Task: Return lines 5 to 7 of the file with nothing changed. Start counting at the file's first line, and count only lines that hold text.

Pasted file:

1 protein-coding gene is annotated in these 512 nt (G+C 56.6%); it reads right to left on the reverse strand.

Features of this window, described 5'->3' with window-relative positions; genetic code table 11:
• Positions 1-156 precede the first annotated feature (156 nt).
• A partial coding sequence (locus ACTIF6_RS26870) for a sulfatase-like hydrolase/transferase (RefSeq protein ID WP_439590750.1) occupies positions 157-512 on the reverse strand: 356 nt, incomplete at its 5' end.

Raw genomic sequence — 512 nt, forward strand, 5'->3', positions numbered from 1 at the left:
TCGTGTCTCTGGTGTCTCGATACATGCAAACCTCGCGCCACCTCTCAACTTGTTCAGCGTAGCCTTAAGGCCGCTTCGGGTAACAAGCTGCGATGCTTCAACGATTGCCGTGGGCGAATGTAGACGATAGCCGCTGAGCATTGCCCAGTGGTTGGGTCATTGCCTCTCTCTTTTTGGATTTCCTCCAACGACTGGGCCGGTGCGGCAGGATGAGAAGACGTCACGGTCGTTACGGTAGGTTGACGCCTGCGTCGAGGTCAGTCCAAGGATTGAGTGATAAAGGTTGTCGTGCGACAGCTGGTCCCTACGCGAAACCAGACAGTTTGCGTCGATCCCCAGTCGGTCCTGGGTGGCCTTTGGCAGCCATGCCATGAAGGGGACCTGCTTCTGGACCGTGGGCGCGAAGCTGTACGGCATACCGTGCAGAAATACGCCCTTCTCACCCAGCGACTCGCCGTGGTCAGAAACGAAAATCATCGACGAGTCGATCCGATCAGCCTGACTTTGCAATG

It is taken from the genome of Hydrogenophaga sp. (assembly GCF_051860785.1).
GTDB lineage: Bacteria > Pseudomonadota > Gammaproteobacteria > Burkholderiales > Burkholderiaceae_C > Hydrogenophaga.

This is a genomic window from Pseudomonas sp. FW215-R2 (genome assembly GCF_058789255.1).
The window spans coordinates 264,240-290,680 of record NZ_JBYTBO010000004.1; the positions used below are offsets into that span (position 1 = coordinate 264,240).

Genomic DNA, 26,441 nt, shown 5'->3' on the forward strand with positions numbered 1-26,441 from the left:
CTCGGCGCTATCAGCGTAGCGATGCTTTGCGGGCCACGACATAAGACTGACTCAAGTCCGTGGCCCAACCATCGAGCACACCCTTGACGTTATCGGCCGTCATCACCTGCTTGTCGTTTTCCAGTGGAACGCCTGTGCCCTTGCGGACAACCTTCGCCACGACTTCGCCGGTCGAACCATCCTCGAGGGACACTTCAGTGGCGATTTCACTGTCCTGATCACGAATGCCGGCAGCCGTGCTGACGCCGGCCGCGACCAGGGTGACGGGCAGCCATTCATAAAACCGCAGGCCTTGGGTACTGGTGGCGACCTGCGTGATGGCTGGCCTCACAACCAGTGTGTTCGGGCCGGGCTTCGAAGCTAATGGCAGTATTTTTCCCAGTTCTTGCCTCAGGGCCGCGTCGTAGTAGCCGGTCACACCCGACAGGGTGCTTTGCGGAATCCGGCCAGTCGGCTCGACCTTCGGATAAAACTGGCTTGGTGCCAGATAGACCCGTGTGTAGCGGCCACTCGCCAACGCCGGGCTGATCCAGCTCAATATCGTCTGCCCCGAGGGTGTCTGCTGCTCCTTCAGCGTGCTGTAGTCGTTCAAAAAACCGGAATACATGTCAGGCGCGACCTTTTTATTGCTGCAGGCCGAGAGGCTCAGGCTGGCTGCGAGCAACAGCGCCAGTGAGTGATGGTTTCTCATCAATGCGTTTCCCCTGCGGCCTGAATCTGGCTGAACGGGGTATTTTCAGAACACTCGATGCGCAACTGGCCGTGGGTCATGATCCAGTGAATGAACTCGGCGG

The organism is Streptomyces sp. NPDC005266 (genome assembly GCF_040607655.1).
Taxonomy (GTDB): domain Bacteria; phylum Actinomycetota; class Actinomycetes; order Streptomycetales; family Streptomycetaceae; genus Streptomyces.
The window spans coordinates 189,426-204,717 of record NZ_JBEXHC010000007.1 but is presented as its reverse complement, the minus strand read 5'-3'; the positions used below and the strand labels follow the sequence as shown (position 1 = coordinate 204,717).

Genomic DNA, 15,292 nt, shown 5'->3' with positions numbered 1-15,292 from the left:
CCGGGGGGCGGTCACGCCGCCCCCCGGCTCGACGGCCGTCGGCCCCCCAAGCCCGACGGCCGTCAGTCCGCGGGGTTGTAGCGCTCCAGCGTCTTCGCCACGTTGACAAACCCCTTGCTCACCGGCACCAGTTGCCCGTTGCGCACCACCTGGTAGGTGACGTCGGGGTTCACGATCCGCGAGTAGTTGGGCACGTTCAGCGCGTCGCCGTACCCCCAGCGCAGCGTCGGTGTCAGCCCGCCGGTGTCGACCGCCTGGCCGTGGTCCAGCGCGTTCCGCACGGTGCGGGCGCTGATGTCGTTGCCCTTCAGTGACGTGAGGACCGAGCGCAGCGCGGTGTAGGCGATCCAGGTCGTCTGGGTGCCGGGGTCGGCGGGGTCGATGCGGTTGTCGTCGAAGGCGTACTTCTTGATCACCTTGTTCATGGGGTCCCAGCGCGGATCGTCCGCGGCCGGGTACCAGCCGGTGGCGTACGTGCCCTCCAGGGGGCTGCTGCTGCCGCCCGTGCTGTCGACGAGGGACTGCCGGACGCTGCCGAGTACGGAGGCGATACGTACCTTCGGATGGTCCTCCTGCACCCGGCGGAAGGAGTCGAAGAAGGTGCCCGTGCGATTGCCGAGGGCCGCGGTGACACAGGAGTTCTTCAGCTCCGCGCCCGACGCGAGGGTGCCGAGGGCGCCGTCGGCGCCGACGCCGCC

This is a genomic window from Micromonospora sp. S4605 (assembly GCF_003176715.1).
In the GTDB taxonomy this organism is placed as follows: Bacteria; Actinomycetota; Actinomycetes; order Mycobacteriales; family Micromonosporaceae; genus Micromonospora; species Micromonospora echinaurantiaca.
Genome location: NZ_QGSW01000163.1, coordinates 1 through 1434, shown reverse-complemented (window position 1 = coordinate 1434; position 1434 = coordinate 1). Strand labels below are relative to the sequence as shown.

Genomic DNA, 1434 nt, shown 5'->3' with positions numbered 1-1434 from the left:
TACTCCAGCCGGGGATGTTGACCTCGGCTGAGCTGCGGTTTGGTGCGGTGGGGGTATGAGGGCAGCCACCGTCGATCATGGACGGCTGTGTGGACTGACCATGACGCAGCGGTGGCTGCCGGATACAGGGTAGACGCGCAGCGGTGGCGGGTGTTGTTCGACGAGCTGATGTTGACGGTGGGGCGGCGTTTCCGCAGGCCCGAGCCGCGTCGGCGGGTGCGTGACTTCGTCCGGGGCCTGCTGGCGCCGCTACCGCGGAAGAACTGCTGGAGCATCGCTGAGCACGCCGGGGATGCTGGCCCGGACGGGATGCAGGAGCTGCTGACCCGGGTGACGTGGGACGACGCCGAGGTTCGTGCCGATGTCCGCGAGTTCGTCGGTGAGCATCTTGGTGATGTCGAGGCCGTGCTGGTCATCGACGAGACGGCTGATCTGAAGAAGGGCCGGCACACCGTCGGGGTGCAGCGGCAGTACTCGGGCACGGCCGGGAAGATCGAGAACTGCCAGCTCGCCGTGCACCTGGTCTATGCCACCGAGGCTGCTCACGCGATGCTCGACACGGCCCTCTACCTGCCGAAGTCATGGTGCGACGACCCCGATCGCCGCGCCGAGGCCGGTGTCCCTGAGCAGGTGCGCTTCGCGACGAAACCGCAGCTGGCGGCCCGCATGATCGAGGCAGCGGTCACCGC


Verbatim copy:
Raw genomic sequence — 512 nt, forward strand, 5'->3', positions numbered from 1 at the left:
TCGTGTCTCTGGTGTCTCGATACATGCAAACCTCGCGCCACCTCTCAACTTGTTCAGCGTAGCCTTAAGGCCGCTTCGGGTAACAAGCTGCGATGCTTCAACGATTGCCGTGGGCGAATGTAGACGATAGCCGCTGAGCATTGCCCAGTGGTTGGGTCATTGCCTCTCTCTTTTTGGATTTCCTCCAACGACTGGGCCGGTGCGGCAGGATGAGAAGACGTCACGGTCGTTACGGTAGGTTGACGCCTGCGTCGAGGTCAGTCCAAGGATTGAGTGATAAAGGTTGTCGTGCGACAGCTGGTCCCTACGCGAAACCAGACAGTTTGCGTCGATCCCCAGTCGGTCCTGGGTGGCCTTTGGCAGCCATGCCATGAAGGGGACCTGCTTCTGGACCGTGGGCGCGAAGCTGTACGGCATACCGTGCAGAAATACGCCCTTCTCACCCAGCGACTCGCCGTGGTCAGAAACGAAAATCATCGACGAGTCGATCCGATCAGCCTGACTTTGCAATG

It is taken from the genome of Hydrogenophaga sp. (assembly GCF_051860785.1).